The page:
When the DCCH Logical Channel is mapped to the RACH and FACH, it may be configured for UM 
RLC or AM RLC. The DTCH Logical Channel mapped to RACH and FACH may be configured in any 
RLC mode. 
The RACH and FACH protocols and physical layer mappings in connected mode are the same as 
in idle mode. Whenever the UE has control or traffic to send, it must first transmit a preamble 
and receive a response on the AICH. 
Therefore, RACH and FACH are mainly used to carry signaling (e.g at the initial access), but they 
can also carry small amounts of data. 
When a UE sends information on the RACH, it will receive information on FACH. 

 
 

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Channel Mapping
Dedicated Channels

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Dedicated Channels 
These Uplink and Downlink Channels are used to carry signaling and user data between the 
UTRAN and an individual UE. These channels are assigned when a voice call is active or when a 
packet data call is transferring data. 
Dedicated Control Channels (DCCHs) are assigned to carry RRC signaling. These are also called 
Signaling Radio Bearers (SRBs). Two SRBs are assigned to carry RRC signaling, one of which is 
configured for acknowledged mode and the other is configured for unacknowledged mode. The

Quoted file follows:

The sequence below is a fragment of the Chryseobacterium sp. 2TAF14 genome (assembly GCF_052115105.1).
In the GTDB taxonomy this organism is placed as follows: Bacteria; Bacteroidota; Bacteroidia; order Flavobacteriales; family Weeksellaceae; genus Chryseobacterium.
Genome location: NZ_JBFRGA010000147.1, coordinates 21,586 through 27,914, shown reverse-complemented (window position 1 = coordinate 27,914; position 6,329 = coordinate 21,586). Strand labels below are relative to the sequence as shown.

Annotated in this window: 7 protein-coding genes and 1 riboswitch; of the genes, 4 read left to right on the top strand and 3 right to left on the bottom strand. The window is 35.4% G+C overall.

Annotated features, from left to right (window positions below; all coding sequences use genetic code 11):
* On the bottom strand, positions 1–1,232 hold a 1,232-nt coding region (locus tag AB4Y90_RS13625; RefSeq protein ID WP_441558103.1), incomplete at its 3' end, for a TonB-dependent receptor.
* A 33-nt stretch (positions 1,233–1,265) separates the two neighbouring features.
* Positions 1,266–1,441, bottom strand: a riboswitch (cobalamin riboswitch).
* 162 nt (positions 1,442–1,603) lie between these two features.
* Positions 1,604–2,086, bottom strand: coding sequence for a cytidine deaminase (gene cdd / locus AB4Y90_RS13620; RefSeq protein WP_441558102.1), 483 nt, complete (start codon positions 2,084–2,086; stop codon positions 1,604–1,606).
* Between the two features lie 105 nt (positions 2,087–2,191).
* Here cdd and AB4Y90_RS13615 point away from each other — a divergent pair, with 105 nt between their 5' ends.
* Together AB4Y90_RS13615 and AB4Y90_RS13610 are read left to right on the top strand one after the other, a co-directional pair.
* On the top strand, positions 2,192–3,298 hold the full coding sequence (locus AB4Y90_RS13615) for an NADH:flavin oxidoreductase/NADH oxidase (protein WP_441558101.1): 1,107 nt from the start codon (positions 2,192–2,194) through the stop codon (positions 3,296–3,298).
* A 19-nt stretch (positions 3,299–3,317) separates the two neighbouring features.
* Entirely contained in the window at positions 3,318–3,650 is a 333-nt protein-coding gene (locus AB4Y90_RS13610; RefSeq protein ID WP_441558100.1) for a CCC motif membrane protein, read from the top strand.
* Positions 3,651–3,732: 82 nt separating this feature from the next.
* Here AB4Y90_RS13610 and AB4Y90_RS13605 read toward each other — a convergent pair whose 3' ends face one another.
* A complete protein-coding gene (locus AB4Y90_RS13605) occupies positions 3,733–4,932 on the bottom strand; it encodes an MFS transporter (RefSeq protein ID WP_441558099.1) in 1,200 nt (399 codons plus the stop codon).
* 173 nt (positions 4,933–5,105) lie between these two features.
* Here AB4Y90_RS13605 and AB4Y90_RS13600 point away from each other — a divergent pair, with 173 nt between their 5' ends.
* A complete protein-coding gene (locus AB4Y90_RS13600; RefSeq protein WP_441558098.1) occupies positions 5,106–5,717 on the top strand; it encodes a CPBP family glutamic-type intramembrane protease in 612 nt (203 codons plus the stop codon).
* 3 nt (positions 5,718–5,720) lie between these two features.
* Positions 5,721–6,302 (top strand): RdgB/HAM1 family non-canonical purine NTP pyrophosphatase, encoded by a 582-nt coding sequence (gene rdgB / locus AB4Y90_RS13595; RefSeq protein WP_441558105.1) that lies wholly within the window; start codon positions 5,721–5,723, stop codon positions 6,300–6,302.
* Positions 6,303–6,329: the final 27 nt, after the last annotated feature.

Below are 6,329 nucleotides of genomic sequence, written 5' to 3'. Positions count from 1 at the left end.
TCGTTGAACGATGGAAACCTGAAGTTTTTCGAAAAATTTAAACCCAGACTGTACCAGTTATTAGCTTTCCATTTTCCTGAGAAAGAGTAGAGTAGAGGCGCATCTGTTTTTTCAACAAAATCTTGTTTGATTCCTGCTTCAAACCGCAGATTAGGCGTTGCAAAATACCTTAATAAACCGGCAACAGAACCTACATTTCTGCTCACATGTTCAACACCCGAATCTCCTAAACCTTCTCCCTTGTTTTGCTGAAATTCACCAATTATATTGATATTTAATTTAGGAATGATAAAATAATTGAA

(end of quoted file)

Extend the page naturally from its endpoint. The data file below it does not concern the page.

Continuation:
number of Dedicated Traffic Channels (DTCH) assigned is determined by the type of service the 
application uses. For voice, the Adaptive Multi‐Rate vo‐coder uses three DTCHs to carry the 
different classes of encoded voice bits. 
DCCHs and DTCHs may be multiplexed onto a single DCH Transport Channel, or each may be 
assigned an individual DCH. 
In Release 99 deployments, all DCH Transport Channels are multiplexed on to a single DPDCH. 
The DPCCH carries control information generated at the Physical Layer, such as Pilot, power 
control, and rate bits. There is always exactly one DPCCH. 
 

 
 

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Why Transport Channels?

A transport channel offers a flexible pattern to arrange